Including primaries in the first moult cycle is normally only reserved for the most advanced 2cy heuglini in spring, i.e. birds that replaced rectrices and most (or all) of the secondaries as well (HERE).
We have not found any 2cy heuglini yet, that had moulted primaries, without replacing secondaries and rectrices (HERE). Typical 3rd type birds have a large number of secondaries replaced and the complete tail.
Except for these three recognizable types, individuals with serious characteristics of fuscus or with serious characteristics of intermedius turn up in Finland every spring and early summer. There have been ring reading of birds from these populations, so a minor possible problem may arise and birds may be identified wrong.
The exact moult serquences in 2cy heuglini in late winter are not documented yet. But we do have more data from western LBBG. The most common post-juvenile moult strategy in graellsii and intermedius LBBG is:
- start wing scapular moult. This may even start in autumn of 1cy. Especially for graellsii LBBG this is also the final extent of this post-juvenile moult. Hence, many 2cy graellsii return with 2nd gen scapular region, but coverts, tertials and flight-feathers remain juvenile.
- many LBBG include a limited number of wing-coverts in the post-juvenile moult. This is similar to michahellis YLG in extent and loci involved. Typically, it includes upper tertials, inner greater coverts, most of the median and lower lesser coverts and randomly some lesser coverts.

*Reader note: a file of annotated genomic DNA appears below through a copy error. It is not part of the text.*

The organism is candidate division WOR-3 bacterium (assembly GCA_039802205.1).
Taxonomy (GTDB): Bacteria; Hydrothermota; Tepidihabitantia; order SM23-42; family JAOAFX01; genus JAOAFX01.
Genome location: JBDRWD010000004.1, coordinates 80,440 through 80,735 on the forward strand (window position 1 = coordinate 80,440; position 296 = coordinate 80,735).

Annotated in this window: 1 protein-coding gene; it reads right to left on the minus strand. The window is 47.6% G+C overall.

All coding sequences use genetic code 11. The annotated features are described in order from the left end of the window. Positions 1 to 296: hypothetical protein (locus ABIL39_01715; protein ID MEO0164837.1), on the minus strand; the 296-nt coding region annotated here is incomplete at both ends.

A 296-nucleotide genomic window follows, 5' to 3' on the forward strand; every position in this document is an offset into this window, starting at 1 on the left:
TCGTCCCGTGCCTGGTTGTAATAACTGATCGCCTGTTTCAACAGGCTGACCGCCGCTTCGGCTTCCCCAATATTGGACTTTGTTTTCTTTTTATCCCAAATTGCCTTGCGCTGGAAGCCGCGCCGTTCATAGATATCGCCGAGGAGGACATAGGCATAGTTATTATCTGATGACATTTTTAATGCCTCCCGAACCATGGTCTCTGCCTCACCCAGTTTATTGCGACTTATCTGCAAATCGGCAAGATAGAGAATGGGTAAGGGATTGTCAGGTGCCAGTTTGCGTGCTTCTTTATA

the third category holds birds with the complete wing-covert panel replaced for 2nd generation. When the tail is shown in preening, there often appear to be a variable number of replaced tail-feathers as well. From ring recoveries, we understand these birds normally are intermedius LBBG. Such bird have the post-juvenile moult late in winter, but is much more extensive.
- the last category comprises of most advanced western
LBBG. These birds have a variable number of replaced secondaries (sometimes all secondaries 2nd generation). If 2cy western LBBG have replaced secondaries, then the prior steps were taken as well (scapulars replaced, wing-coverts replaced, tail-feathers replaced).
From these categories, we conclude that the moult startegy follows a more or less prefixed stramine, with the moult loci stimulated in a fixed order throughout the post-juvenile moult process. This is true in general; it is not very difficult to find birds that differ from this outlined principle.
The 2cy birds we see in Finland may have replaced primaries on the wintering grounds, and are therefore categorized in 'type 3'. This primary moult is often arrested (apparently there was no time to include all primaries in the process) prior to migration to N Europe again.
The moult loci that were stimulated in the primaries differ individually. Commonly, the inner primaries are involved, but loci may also lie further outwards, as several birds illustrate (HERE, HERE). We even have observed a bird with all primaries juvenile, except P10 in both wings (HERE).
The complete moult in western LBBGs has the standard sequence starting from primary P1, the innermost primary. The moult wave enrolls outwards. Apparently, this is often not the sequence in 2cy heuglini.
|Heuglini 2cy, May 29 2009, Tampere, Finland. Picture: Markku Kangasniemi.